[EDIT: playing with this, i think it might be nice to have a 3rd mode where left/right strafe rather than turn or turn+move. With that mode a user in the 3D view could strafe left/right and get a better sense of their surroundings. maybe switching movement modes will be better in a menu then, with illegal mode(s) somehow greyed out? what do you think?]

[EDIT2: turns out that adding strafe mode is really easy, so i just added it:
First Person (9.4 KB)
I no longer stop the user from switching to an "illegal" mode... so tapping the B button will open an ask prompt making you pick from any of three modes without regard to your current view]

[EDIT3: ok, not as easy as i thought. still needs an update to account to ensure that left/right strafing makes sense when you aren't facing north. basically it needs something to convert left/right into a relative movement which might be up/down, down/up, left/right, or right/left depending on which way you are facing. not a big effort, but i need to get back to me day job here so i'm leaving it undone for now]

[EDIT4: dang it, don't tell my boss. i took a few minutes and updated strafe to work properly:
First Person (9.8 KB)
The variables I calculate for strafe movement should probably be precalc'd just as the original code did, and string comparisons are probably a stupid thing to use... but the code functions. i'm done now... well, if i make another change i'll at least post it in a new comment rather than an edit here!]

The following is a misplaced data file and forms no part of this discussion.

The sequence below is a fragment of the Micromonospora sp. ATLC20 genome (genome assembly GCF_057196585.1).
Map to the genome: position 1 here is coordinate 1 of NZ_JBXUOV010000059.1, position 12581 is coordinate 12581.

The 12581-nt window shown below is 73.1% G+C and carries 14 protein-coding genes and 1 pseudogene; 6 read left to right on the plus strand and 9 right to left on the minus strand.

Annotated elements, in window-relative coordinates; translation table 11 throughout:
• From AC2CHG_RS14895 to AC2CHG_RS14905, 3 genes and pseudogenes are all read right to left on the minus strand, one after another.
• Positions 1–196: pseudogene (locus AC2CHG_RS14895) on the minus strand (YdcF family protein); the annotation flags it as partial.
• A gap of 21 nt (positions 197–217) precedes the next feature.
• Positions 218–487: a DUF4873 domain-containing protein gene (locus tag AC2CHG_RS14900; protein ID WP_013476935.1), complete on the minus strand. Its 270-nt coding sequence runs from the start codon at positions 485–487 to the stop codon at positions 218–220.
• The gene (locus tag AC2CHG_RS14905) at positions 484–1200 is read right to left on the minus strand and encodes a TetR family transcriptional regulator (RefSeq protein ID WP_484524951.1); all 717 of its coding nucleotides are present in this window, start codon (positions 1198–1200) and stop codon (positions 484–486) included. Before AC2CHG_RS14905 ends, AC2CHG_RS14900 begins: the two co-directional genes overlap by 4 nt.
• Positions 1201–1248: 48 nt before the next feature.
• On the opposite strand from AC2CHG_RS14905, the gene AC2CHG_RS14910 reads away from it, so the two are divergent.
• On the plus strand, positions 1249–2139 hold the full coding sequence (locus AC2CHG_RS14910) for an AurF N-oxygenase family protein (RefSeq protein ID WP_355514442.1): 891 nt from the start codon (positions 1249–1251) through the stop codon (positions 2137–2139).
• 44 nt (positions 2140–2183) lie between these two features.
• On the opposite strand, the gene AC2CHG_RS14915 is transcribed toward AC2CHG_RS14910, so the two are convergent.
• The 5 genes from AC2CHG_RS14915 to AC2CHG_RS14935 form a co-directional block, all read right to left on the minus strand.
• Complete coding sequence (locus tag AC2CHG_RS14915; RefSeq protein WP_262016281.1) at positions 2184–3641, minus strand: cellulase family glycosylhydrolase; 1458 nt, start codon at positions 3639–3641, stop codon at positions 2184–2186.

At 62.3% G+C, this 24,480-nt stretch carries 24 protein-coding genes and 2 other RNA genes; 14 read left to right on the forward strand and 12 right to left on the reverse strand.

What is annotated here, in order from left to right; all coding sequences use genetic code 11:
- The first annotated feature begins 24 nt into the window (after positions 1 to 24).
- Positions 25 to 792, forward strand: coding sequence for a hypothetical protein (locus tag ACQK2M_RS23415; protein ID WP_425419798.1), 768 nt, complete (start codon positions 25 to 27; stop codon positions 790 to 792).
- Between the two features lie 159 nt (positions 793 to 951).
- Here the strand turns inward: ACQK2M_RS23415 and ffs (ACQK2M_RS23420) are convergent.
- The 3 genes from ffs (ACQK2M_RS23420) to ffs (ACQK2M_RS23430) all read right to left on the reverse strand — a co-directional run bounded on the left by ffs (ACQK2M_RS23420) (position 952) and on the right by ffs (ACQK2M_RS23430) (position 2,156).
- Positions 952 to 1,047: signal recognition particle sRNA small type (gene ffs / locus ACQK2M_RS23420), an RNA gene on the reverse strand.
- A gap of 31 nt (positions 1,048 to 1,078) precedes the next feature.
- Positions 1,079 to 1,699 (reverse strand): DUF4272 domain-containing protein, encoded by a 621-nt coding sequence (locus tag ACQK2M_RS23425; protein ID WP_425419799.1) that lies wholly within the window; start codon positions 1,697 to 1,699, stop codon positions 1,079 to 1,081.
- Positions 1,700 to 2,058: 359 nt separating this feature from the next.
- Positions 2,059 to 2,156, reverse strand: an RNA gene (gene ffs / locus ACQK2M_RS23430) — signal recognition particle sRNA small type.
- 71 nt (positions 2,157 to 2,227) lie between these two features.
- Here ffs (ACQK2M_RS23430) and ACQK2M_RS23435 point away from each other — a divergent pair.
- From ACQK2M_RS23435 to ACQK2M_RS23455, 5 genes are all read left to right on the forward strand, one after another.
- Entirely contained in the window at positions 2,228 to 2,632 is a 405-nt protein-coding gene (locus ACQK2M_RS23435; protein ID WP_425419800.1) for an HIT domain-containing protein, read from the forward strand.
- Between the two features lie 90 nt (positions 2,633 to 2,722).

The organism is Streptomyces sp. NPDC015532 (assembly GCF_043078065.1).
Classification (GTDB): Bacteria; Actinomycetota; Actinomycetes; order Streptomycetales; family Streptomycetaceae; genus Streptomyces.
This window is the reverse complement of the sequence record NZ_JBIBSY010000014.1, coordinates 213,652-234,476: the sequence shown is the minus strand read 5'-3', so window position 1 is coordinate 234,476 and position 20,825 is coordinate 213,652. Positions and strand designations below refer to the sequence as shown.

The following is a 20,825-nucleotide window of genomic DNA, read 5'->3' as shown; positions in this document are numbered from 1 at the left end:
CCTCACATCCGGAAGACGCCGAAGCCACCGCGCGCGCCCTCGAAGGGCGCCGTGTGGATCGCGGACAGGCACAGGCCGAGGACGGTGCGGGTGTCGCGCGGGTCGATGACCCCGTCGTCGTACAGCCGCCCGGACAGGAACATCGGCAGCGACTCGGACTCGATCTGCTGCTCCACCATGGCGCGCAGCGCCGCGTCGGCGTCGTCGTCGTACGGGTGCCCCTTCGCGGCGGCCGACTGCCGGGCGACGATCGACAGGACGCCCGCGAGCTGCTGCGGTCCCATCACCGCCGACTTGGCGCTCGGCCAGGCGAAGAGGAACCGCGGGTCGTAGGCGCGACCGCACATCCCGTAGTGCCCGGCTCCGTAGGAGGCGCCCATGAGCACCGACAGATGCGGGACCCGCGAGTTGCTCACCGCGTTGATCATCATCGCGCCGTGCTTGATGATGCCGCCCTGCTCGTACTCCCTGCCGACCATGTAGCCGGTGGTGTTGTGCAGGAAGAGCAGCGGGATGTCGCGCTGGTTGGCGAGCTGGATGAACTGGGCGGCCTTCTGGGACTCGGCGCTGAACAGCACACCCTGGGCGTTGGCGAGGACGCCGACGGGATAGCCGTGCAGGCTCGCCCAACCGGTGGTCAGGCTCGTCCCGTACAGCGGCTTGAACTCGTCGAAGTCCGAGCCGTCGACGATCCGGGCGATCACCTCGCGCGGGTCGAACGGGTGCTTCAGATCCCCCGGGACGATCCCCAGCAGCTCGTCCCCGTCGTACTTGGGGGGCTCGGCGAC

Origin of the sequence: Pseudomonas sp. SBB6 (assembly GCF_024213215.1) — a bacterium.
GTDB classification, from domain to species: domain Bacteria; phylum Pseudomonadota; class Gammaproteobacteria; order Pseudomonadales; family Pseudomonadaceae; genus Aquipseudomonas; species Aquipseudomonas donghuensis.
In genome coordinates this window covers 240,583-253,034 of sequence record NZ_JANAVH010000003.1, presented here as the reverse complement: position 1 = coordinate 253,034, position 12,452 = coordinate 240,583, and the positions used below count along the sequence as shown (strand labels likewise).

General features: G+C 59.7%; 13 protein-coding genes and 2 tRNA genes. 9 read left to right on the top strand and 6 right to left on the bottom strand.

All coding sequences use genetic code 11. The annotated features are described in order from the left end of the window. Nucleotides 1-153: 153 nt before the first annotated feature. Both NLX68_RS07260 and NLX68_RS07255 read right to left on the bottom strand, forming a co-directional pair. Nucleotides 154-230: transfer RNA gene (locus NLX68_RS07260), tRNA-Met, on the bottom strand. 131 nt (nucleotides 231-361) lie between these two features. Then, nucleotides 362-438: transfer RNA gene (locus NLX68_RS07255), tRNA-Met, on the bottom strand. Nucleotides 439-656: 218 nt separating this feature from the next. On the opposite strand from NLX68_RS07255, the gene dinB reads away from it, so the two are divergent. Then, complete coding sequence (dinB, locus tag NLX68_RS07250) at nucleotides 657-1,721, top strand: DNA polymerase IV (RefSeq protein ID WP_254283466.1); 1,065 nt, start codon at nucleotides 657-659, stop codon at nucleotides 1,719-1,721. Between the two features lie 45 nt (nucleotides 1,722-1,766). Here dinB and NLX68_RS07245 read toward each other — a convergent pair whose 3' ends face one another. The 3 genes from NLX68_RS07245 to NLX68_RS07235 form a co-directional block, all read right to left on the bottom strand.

Nice - I didn't realise you could use mimic in the player script like this to organise code! Fun to see where you were picking apart the code to better understand it :slight_smile:

Of course, go for it! Thanks for asking and I look forward to seeing what you do with the idea.

I had been thinking about this myself! I was thinking along the lines of using the d-pad to strafe, and rotating the crank to turn left and right, in a playdate approximation of standard dual analogue first person controls. If you automatically switch between that one control scheme in first person and absolute ("XY") movement in top down 2D then no menu is required. Not as fun to code and test that out in the browser player though, I want the actual hardware!

I was going to add that strafe wasn't quite working right as it was assuming the player to be north facing... but I see you have been editing as I type for the same reason :smile:


oh i like it!

Updated to incorporate exactly that, using absolute angle of the crank and a trigger window of +/- 30 degrees around absolute N,S,E,W directions. So this version uses XY movements in 2D view, then STRAFE movements in 3D view with the crank allowing directional controls.

Also added logic to automatically parse the crank when switching to 3D view. this is a little confusing to the player... if you are in 2D view and facing north, but the (currently unused) crank is pointing south... then you switch to 3D view... i added logic to automatically parse the crank and therefore rotate you to face south. if you don't touch any other controls and just switch immediately back to 2D view you'll see the player is now facing south.

does that make sense? i see two alternatives:

  1. don't rotate the player until/unless they turn the crank (just comment out a single line of code for this)